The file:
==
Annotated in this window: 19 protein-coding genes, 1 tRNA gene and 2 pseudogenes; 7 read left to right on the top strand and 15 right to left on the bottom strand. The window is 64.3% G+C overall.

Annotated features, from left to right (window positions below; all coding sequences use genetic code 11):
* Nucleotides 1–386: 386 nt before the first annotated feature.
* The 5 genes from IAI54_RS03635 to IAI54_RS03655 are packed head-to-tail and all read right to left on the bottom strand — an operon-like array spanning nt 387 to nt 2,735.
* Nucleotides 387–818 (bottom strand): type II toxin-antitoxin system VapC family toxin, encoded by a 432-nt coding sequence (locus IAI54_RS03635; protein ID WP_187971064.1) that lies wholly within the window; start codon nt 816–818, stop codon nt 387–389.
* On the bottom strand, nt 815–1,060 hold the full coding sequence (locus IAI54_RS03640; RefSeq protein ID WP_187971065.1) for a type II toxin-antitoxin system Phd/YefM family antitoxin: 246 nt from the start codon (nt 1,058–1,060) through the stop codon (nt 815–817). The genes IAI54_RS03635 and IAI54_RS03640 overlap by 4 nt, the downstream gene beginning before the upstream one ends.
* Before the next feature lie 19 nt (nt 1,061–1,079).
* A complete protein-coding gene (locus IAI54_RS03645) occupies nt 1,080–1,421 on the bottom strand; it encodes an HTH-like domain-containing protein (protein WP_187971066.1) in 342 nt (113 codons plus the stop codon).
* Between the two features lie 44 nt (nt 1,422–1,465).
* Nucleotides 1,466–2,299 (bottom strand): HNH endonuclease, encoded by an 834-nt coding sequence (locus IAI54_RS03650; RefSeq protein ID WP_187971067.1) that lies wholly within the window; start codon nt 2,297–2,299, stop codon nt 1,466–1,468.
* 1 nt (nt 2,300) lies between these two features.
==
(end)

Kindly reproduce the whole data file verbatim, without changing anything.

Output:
Annotated in this window: 19 protein-coding genes, 1 tRNA gene and 2 pseudogenes; 7 read left to right on the top strand and 15 right to left on the bottom strand. The window is 64.3% G+C overall.

Annotated features, from left to right (window positions below; all coding sequences use genetic code 11):
* Nucleotides 1–386: 386 nt before the first annotated feature.
* The 5 genes from IAI54_RS03635 to IAI54_RS03655 are packed head-to-tail and all read right to left on the bottom strand — an operon-like array spanning nt 387 to nt 2,735.
* Nucleotides 387–818 (bottom strand): type II toxin-antitoxin system VapC family toxin, encoded by a 432-nt coding sequence (locus IAI54_RS03635; protein ID WP_187971064.1) that lies wholly within the window; start codon nt 816–818, stop codon nt 387–389.
* On the bottom strand, nt 815–1,060 hold the full coding sequence (locus IAI54_RS03640; RefSeq protein ID WP_187971065.1) for a type II toxin-antitoxin system Phd/YefM family antitoxin: 246 nt from the start codon (nt 1,058–1,060) through the stop codon (nt 815–817). The genes IAI54_RS03635 and IAI54_RS03640 overlap by 4 nt, the downstream gene beginning before the upstream one ends.
* Before the next feature lie 19 nt (nt 1,061–1,079).
* A complete protein-coding gene (locus IAI54_RS03645) occupies nt 1,080–1,421 on the bottom strand; it encodes an HTH-like domain-containing protein (protein WP_187971066.1) in 342 nt (113 codons plus the stop codon).
* Between the two features lie 44 nt (nt 1,422–1,465).
* Nucleotides 1,466–2,299 (bottom strand): HNH endonuclease, encoded by an 834-nt coding sequence (locus IAI54_RS03650; RefSeq protein ID WP_187971067.1) that lies wholly within the window; start codon nt 2,297–2,299, stop codon nt 1,466–1,468.
* 1 nt (nt 2,300) lies between these two features.